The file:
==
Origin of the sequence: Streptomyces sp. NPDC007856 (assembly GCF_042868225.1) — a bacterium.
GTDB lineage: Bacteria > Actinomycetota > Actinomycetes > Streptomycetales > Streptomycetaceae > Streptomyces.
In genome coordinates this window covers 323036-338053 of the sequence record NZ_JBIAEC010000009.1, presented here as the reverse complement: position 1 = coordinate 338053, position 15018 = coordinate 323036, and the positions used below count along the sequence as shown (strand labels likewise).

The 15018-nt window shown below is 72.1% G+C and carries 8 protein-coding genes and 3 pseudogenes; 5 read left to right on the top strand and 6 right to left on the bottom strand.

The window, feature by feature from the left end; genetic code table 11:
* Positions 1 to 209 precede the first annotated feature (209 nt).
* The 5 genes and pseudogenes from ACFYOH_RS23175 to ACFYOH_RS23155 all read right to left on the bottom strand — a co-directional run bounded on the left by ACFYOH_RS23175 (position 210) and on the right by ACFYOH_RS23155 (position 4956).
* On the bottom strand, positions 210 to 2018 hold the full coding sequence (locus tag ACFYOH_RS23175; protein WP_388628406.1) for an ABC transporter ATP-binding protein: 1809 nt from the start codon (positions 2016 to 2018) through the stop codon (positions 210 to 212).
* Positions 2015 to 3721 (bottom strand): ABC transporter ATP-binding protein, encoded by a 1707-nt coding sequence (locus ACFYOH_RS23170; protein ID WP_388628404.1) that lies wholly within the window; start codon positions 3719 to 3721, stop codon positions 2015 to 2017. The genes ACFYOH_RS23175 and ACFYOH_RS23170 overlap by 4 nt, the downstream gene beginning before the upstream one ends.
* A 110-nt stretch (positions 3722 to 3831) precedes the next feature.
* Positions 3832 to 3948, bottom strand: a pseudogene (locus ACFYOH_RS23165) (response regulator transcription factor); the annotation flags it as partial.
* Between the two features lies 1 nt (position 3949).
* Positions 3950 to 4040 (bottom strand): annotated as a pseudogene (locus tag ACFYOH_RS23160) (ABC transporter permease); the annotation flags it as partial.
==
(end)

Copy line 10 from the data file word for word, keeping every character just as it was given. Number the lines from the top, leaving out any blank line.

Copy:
* A 110-nt stretch (positions 3722 to 3831) precedes the next feature.